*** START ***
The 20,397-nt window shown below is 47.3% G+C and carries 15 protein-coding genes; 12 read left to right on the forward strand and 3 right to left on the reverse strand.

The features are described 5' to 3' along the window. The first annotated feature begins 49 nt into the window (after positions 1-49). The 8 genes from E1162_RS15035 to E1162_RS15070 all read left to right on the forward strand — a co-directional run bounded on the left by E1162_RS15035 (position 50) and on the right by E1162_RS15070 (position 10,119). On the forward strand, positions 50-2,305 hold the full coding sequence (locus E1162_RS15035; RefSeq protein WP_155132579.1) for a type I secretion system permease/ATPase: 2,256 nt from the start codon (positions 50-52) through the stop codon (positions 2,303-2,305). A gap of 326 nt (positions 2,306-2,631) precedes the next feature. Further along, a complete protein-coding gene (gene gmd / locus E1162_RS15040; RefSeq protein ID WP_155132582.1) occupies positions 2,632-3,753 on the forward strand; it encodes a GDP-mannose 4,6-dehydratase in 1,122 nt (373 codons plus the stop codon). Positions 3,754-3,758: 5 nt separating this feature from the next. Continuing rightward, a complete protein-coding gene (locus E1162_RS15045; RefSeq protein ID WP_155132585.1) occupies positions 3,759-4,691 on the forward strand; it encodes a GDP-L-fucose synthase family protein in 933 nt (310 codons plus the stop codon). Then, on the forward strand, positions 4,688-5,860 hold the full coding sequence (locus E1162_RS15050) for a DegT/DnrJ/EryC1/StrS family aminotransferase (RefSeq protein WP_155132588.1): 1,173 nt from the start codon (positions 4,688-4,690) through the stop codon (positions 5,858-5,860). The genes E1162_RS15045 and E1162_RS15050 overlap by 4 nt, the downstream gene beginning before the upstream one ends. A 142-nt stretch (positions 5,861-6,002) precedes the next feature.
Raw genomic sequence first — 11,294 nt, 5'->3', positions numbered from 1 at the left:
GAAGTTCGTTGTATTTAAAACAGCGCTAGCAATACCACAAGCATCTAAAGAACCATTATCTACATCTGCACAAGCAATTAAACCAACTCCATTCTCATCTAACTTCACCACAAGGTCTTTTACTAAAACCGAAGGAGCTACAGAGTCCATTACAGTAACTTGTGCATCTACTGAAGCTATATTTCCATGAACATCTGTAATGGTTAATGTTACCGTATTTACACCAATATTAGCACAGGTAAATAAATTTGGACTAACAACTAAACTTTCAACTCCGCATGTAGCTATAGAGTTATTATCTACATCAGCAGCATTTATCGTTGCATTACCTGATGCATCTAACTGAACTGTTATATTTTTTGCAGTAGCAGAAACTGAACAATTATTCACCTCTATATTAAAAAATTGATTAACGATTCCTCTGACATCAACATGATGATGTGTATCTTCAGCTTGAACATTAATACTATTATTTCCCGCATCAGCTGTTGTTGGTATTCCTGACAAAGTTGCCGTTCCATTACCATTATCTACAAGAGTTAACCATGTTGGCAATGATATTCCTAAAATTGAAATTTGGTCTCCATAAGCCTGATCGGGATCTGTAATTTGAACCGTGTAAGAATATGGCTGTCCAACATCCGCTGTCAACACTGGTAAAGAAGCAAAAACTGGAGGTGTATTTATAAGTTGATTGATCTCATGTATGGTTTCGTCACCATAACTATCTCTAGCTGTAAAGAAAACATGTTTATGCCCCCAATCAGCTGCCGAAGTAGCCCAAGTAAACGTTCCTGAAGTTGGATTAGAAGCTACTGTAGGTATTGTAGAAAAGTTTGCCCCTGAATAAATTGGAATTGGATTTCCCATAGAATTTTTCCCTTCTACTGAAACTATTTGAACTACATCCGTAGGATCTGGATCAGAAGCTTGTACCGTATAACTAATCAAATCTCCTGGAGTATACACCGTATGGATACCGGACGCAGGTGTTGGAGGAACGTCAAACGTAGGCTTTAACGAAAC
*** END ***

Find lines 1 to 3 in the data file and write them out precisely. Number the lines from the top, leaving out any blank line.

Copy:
The 20,397-nt window shown below is 47.3% G+C and carries 15 protein-coding genes; 12 read left to right on the forward strand and 3 right to left on the reverse strand.

The features are described 5' to 3' along the window. The first annotated feature begins 49 nt into the window (after positions 1-49). The 8 genes from E1162_RS15035 to E1162_RS15070 all read left to right on the forward strand — a co-directional run bounded on the left by E1162_RS15035 (position 50) and on the right by E1162_RS15070 (position 10,119). On the forward strand, positions 50-2,305 hold the full coding sequence (locus E1162_RS15035; RefSeq protein WP_155132579.1) for a type I secretion system permease/ATPase: 2,256 nt from the start codon (positions 50-52) through the stop codon (positions 2,303-2,305). A gap of 326 nt (positions 2,306-2,631) precedes the next feature. Further along, a complete protein-coding gene (gene gmd / locus E1162_RS15040; RefSeq protein ID WP_155132582.1) occupies positions 2,632-3,753 on the forward strand; it encodes a GDP-mannose 4,6-dehydratase in 1,122 nt (373 codons plus the stop codon). Positions 3,754-3,758: 5 nt separating this feature from the next. Continuing rightward, a complete protein-coding gene (locus E1162_RS15045; RefSeq protein ID WP_155132585.1) occupies positions 3,759-4,691 on the forward strand; it encodes a GDP-L-fucose synthase family protein in 933 nt (310 codons plus the stop codon). Then, on the forward strand, positions 4,688-5,860 hold the full coding sequence (locus E1162_RS15050) for a DegT/DnrJ/EryC1/StrS family aminotransferase (RefSeq protein WP_155132588.1): 1,173 nt from the start codon (positions 4,688-4,690) through the stop codon (positions 5,858-5,860). The genes E1162_RS15045 and E1162_RS15050 overlap by 4 nt, the downstream gene beginning before the upstream one ends. A 142-nt stretch (positions 5,861-6,002) precedes the next feature.
Raw genomic sequence first — 11,294 nt, 5'->3', positions numbered from 1 at the left: